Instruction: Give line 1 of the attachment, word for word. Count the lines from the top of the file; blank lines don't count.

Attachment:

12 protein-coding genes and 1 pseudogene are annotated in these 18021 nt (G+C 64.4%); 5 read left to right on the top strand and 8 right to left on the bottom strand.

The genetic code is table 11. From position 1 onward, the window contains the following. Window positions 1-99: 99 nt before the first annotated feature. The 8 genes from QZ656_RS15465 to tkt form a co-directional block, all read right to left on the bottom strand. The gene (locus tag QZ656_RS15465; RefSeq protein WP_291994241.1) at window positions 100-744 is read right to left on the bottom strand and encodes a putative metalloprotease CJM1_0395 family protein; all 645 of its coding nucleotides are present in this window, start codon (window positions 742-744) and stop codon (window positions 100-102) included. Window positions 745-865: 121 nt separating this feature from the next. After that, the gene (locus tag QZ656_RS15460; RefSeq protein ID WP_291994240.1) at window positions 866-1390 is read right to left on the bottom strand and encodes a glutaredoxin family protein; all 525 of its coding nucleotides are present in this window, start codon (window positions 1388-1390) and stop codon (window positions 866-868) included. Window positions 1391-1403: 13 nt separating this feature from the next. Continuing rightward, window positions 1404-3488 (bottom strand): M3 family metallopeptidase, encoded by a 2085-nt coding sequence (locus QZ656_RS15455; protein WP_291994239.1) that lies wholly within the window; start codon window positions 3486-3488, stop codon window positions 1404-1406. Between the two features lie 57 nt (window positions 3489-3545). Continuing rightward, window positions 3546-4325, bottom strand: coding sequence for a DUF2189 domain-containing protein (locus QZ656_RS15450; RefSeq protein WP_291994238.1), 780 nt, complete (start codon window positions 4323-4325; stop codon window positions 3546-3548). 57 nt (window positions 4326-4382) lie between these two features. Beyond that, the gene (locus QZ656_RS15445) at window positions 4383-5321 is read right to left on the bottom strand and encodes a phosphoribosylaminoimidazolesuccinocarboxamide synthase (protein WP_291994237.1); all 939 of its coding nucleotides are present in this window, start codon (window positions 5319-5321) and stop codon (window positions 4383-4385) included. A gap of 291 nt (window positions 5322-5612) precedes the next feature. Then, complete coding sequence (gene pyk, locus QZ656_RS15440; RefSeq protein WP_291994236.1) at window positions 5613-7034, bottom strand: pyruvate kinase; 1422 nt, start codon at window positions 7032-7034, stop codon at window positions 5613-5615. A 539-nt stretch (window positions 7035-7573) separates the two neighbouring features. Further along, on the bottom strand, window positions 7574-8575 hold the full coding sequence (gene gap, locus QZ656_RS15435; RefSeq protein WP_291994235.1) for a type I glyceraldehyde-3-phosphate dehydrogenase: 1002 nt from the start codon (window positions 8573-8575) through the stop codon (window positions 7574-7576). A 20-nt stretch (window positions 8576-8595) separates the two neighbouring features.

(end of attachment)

12 protein-coding genes and 1 pseudogene are annotated in these 18021 nt (G+C 64.4%); 5 read left to right on the top strand and 8 right to left on the bottom strand.